Tampa International Airport is the first airport in the United States to offer the tests and they will be available to passengers flying on any airline. Tests will be administered by BayCare nurses and medical professionals, and travelers have the option of taking a PCR test that returns results in 48 hours or a rapid antigen test that returns results in 15 minutes. Before the pandemic, Tampa’s airport was one of the busiest in the country, with more than 22 million travelers in 2019. Ticketed passengers who are flying or have flown within three days and can show proof of travel can take a nasal swab test for $125 or an antigen test for $57.
The tests are not mandatory, and range in price from about $50 to $250.
Airlines and airports are desperate to have passengers flying again. The aviation sector faces about 40,000 job losses this week, when the financial relief that was part of the CARES stimulus package ends Oct. 1.
“More rapid, efficient testing allows for a broader reopening of the travel economy, and will enable organizations to more quickly restore lost jobs and rehire workers,” said Tori Emerson Barnes, the U.S. Travel Association’s executive vice president of public affairs and policy, earlier this month. “Importantly, a robust testing program would allow America to welcome back international visitors, a segment of travel that has effectively disappeared since the start of the pandemic.”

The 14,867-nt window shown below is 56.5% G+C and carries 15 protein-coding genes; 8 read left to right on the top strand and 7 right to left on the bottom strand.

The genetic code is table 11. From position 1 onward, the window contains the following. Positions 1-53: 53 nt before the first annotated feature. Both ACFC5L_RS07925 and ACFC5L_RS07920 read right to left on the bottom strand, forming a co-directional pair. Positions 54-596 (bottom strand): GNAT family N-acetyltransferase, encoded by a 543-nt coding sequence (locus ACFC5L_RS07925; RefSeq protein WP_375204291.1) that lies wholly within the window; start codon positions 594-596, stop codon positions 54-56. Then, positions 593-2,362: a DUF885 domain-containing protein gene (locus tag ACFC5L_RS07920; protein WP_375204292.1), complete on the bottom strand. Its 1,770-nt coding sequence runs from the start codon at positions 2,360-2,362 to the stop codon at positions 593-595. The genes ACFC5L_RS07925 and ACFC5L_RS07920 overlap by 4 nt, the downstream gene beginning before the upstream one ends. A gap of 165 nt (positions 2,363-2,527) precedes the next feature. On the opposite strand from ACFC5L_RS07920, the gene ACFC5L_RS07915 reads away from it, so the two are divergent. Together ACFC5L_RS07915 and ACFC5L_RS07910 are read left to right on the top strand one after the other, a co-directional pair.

Announced last week, United’s pilot program for testing passengers and people traveling from San Francisco International Airport to Hawaii on the airline will begin mid-October, when Hawaii allows out-of-state visitors to skip quarantine if they have a negative test result within 72 hours of traveling.
“Our new Covid testing program is another way we are helping customers meet their destinations’ entry requirements, safely and conveniently,” said Toby Enqvist, the chief customer officer at United, in a statement, adding that the airline is looking to expand testing to other destinations and airports in the United States.
JetBlue is offering an at-home saliva test that is administered through an online video chat with a Vault Health test supervisor who ensures customers are providing their samples correctly. The airline’s test is for people traveling to countries that allow people to enter if they have a negative test result. Travelers receive results within 72 hours.